Consider the songs of the season. We have beautiful music tying this Holiday to its religious roots: “Hark the herald angels sing, glory to the newborn King. Peace on earth and mercy mild, God and sinners are reconciled.” We also have our secular favorites: “Chestnuts roasting on an open fire. Jack Frost nipping at your nose. Yuletide carols being sung by a choir. Folks dressed up like Eskimos.” The songs of Christmas evoke feelings of past and present in ways that are difficult to explain; connecting us to moments of hope and joy, instantly taking us there.
Then, we have the movies. In our house, we have a collection of old fashioned Christmas DVD’s stored in their own place in our movie cabinet. Classics like It’s a Wonderful Life, Christmas Story, A Christmas Carol (George C. Scott and Muppet versions!), Rudolf the Red-Nosed Reindeer, Christmas Family Vacation, and Jim Carrey’s The Grinch Who Stole Christmas reflect some of our favorites – each one a gateway to another time and place as well as a marker for celebrating the present.
We also have traditions like the food, decorations, and family gathering that are present through the holidays. A smile comes to my face every time I pull into our driveway as I see the lights on the house and the tree lit up inside; a rush of memories floods my mind, taking me to joyful moments decorating many, many trees as a child and as a father. The old ornaments marking their own moments in time mingle with newer decorations reflecting the changing nature of our family – each with its own story. Christmas also gathers us together in a way that becomes more and more rare as we age and family dynamics shift, calling us to hold on to these traditions as long as we can.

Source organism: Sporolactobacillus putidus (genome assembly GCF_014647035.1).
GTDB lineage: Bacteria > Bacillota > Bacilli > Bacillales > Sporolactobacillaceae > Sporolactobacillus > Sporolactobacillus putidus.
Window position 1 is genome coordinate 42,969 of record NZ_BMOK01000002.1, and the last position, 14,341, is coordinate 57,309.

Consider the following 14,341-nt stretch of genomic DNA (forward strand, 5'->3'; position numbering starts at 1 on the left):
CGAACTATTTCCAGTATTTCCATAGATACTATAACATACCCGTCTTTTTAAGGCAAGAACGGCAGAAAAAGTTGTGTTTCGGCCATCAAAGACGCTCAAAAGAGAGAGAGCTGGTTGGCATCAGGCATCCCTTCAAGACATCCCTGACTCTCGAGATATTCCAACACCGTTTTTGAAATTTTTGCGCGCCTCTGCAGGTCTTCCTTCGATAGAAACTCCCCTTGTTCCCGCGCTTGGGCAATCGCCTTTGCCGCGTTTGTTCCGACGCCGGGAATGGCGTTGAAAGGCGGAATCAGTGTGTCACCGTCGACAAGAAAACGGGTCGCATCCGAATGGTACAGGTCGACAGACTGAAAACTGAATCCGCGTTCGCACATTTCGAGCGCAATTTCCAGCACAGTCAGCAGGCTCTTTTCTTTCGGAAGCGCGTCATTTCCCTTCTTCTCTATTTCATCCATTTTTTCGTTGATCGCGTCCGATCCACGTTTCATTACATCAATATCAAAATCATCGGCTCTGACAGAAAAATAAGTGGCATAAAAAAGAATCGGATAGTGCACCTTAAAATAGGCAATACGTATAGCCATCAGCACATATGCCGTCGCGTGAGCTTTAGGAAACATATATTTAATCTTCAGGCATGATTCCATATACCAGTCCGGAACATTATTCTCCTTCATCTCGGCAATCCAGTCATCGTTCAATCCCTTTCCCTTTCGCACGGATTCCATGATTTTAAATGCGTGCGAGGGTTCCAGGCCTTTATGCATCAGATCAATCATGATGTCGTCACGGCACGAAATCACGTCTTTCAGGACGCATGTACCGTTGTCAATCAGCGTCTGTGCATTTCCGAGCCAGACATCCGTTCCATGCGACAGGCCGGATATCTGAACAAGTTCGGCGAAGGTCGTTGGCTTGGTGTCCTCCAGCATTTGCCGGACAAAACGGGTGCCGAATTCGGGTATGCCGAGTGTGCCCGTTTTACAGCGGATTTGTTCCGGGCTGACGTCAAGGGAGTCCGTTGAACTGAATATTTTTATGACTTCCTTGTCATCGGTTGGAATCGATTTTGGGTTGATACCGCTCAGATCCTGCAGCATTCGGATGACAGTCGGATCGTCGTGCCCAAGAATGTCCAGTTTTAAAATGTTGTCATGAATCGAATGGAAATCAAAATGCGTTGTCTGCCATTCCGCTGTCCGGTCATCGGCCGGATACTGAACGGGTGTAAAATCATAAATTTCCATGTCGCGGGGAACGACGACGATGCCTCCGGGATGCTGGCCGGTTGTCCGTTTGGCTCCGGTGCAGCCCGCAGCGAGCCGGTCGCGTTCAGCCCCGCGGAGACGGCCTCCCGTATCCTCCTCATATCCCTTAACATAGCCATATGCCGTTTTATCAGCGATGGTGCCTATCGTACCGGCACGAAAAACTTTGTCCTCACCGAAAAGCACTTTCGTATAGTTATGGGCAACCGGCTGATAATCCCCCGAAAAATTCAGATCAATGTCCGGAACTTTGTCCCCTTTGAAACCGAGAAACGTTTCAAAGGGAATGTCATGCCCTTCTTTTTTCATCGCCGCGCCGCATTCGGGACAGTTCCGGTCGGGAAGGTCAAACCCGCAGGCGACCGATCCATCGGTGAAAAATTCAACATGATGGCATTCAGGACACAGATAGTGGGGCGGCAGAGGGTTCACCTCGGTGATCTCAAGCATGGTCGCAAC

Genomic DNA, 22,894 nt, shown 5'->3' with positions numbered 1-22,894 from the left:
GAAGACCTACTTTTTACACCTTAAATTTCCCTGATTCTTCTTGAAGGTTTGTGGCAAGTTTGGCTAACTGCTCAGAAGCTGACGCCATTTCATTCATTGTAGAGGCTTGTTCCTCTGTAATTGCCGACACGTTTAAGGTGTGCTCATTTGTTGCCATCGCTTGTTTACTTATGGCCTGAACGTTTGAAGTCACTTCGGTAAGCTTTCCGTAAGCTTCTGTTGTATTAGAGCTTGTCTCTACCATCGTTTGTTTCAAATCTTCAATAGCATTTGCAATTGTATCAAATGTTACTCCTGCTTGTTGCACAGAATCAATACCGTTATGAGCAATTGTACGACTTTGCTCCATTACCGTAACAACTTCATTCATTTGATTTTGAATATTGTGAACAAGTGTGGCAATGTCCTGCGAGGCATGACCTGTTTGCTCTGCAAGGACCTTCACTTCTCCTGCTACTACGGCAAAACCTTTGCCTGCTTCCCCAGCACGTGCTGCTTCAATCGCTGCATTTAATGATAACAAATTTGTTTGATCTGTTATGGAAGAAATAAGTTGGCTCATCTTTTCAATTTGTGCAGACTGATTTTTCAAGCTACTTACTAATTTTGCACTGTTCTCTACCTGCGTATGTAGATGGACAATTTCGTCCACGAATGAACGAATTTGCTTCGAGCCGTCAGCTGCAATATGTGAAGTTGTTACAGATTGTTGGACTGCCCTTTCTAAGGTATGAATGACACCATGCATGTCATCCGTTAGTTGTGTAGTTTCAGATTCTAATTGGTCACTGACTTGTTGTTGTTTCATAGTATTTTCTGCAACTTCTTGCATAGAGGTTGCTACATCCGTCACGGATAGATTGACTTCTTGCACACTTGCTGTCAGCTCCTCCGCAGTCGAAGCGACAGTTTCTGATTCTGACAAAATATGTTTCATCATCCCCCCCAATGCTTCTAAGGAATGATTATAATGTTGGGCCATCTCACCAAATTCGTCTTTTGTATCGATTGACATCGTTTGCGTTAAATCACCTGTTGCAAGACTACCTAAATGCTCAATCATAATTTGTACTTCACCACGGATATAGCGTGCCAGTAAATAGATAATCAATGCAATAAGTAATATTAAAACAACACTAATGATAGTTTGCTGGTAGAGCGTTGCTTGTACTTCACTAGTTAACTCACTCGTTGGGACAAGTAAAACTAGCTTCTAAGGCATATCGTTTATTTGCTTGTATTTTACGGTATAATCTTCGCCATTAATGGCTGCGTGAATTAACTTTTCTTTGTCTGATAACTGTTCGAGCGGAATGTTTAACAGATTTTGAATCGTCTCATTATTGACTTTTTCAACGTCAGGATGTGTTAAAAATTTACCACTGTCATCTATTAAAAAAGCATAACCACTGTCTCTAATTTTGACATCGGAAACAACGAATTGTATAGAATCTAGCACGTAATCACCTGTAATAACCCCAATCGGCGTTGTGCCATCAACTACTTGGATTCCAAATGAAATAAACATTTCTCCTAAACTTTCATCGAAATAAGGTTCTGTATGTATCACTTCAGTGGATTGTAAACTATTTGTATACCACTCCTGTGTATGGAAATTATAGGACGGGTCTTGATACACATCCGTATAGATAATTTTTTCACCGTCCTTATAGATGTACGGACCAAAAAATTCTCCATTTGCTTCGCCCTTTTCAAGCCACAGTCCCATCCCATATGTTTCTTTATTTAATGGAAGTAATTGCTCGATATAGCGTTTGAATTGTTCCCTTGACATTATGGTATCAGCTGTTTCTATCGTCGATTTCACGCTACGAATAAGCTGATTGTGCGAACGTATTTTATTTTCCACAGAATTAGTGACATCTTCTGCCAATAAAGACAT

In a world marked by “triggers” which are most often associated with negative outcomes, the triggers of the Christmas Season connect us with a joyfulness that can be evasive and ephemeral. Like the ghosts in A Christmas Carol, these triggers take us to our past, present, and future, reminding us of the happy moments together and challenging us to keep the spirit of the Season alive beyond these few days in December.
Today, let go of all stress as meals are prepared, last minute gifts are picked up, friends and family converge, wrapping is completed, and you come face to face with the challenges of other people. Look for the Divine in this precious Holiday and hold all those you love tightly for the few moments you have them all together. Allow the triggers of the season to take you there and mark another set of moments for remembrance.
“And so, I’m offering this simple phrase to kids from one to ninety-two. Altho’ it’s been said many times, many ways, Merry Christmas to you.”
God bless us, everyone.